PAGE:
Battle of Passchendaele
The Battle of Passchendaele known as the Third Battle of Ypres, was a campaign of the First World War, fought by the Allies against the German Empire. The battle took place on the Western Front, from July to November 1917, for control of the ridges south and east of the Belgian city of Ypres in West Flanders, as part of a strategy decided by the Allies at conferences in November 1916 and May 1917. Passchendaele lay on the last ridge east of Ypres, 5 mi from a railway junction at Roulers, vital to the supply system of the German 4th Army; the next stage of the Allied plan was an advance to Thourout–Couckelaere, to close the German-controlled railway running through Roulers and Thourout. Further operations and a British supporting attack along the Belgian coast from Nieuwpoort, combined with Operation Hush, were to have reached Bruges and the Dutch frontier; the resistance of the 4th Army, unusually wet weather, the onset of winter and the diversion of British and French resources to Italy, following the Austro-German victory at the Battle of Caporetto, enabled the Germans to avoid a general withdrawal, which had seemed inevitable in early October.
The campaign ended in November, when the Canadian Corps captured Passchendaele, apart from local attacks in December and in early 1918. The Battle of the Lys and the Fifth Battle of Ypres were fought before the Allies occupied the Belgian coast and reached the Dutch frontier. A campaign in Flanders has remained so; the British Prime Minister, David Lloyd George, opposed the offensive, as did General Ferdinand Foch, the French Chief of the General Staff. Field Marshal Sir Douglas Haig, commanding the British Expeditionary Force, did not receive approval for the Flanders operation from the War Cabinet until 25 July. Matters of dispute by the participants and historians since the war, have included the wisdom of pursuing an offensive strategy in the wake of the Nivelle Offensive, rather than waiting for the arrival of the American Expeditionary Force in France; the choice of Flanders over areas further south or the Italian front, the climate of Flanders, the choice of General Hubert Gough and the Fifth Army to conduct the offensive, debates over the nature of the opening attack and between advocates of shallow and deeper objectives, remain controversial.
The passage of time between the Battle of Messines and the Battle of Pilckem Ridge, the first Allied attack of the Third Battle of Ypres, the extent to which the internal troubles of the French armies motivated British persistence with the offensive, the effect of the exceptional weather, the decision to continue the offensive in October and the human cost of the campaign for the soldiers of the German and British armies, have been argued over. Belgium had been recognised in the Treaty of London as a sovereign and neutral state after the secession of the southern provinces of the Netherlands in 1830; the German invasion of Belgium on 4 August 1914, in violation of Article VII of the treaty, was the British casus belli against Germany. British military operations in Belgium began with the arrival of the British Expeditionary Force at Mons on 22 August. Operations in Flanders began during the Race to the Sea, reciprocal attempts by the French and German armies to turn their opponents' northern flank, through Picardy and Flanders.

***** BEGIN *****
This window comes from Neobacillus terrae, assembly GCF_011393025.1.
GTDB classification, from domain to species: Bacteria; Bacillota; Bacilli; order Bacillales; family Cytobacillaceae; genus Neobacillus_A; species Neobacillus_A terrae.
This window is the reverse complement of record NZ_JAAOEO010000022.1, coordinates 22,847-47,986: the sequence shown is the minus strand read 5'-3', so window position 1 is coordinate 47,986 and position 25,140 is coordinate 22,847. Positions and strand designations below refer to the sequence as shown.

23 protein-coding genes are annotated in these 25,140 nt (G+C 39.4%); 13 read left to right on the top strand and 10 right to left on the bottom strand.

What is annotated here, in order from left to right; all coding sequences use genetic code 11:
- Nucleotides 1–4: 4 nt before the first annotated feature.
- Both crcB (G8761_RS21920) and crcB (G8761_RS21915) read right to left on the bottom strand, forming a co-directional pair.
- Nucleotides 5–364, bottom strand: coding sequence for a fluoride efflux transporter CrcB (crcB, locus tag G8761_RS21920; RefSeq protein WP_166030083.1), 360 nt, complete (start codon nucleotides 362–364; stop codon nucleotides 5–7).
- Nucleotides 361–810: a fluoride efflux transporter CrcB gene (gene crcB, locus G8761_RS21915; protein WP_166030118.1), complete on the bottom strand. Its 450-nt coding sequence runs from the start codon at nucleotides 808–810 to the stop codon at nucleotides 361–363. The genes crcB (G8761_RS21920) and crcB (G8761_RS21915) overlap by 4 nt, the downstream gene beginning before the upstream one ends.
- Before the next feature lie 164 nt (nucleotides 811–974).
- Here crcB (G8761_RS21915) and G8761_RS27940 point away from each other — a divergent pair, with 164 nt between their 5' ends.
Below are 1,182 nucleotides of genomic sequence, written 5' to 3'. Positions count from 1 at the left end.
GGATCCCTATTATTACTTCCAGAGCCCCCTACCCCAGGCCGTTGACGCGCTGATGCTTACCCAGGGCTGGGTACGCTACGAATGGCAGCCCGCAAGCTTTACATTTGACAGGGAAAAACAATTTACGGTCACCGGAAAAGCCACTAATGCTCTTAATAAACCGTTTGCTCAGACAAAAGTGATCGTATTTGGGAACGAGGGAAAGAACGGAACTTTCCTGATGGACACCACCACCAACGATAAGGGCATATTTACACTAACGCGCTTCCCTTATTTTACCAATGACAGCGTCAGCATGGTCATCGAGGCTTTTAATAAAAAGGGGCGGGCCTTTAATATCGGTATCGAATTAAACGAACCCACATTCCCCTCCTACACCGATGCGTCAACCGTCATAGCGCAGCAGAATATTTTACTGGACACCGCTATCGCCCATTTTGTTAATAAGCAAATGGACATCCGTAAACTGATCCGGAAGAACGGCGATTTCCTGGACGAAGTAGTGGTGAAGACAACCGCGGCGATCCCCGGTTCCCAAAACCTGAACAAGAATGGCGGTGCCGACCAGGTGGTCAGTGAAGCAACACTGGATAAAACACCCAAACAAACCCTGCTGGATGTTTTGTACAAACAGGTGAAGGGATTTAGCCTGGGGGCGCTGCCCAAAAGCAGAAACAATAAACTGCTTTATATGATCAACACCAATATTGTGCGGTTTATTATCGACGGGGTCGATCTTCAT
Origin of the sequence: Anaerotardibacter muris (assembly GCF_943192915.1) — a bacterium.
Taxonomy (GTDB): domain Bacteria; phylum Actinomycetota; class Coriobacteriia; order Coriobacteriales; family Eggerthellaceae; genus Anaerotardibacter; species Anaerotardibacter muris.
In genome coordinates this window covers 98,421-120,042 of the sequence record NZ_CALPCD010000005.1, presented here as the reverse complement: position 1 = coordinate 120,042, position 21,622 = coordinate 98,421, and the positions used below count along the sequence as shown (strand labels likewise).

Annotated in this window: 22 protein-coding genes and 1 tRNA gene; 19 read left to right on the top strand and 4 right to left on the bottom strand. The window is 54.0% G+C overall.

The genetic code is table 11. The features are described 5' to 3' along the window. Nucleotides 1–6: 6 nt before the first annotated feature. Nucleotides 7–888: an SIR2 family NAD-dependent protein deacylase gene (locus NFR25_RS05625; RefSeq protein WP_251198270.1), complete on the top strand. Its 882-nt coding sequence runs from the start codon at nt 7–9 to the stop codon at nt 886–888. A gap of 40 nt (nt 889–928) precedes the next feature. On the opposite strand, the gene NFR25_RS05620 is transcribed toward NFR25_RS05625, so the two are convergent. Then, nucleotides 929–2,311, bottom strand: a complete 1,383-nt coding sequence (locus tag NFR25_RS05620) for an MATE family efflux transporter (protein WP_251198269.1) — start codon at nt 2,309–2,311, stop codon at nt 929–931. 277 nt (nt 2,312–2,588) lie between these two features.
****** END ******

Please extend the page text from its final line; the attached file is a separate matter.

On 10 October, Lieutenant-General Erich von Falkenhayn, the Chief of Staff of the Oberste Heeresleitung, ordered an attack towards Dunkirk and Calais, followed by a turn south behind the Allied armies, to gain a decisive victory. On 16 October, the Belgians and some French reinforcements began the defence of western Belgium and the French Channel ports, at the Battle of the Yser; when the German offensive failed, Falkenhayn ordered the capture of Ypres to gain a local advantage. By 18 November, the First Battle of Ypres had ended in failure, at a cost of 160,000 German casualties. In December 1914, the British Admiralty began discussions with the War Office, for a combined operation to re-occupy the Belgian coast but were obliged to conform to French strategy and participate in offensives further south. Large British offensive operations in Flanders were not possible in 1915, due to a lack of resources; the Germans conducted their own Flanders offensive at the Second Battle of Ypres, making the Ypres salient more costly to defend.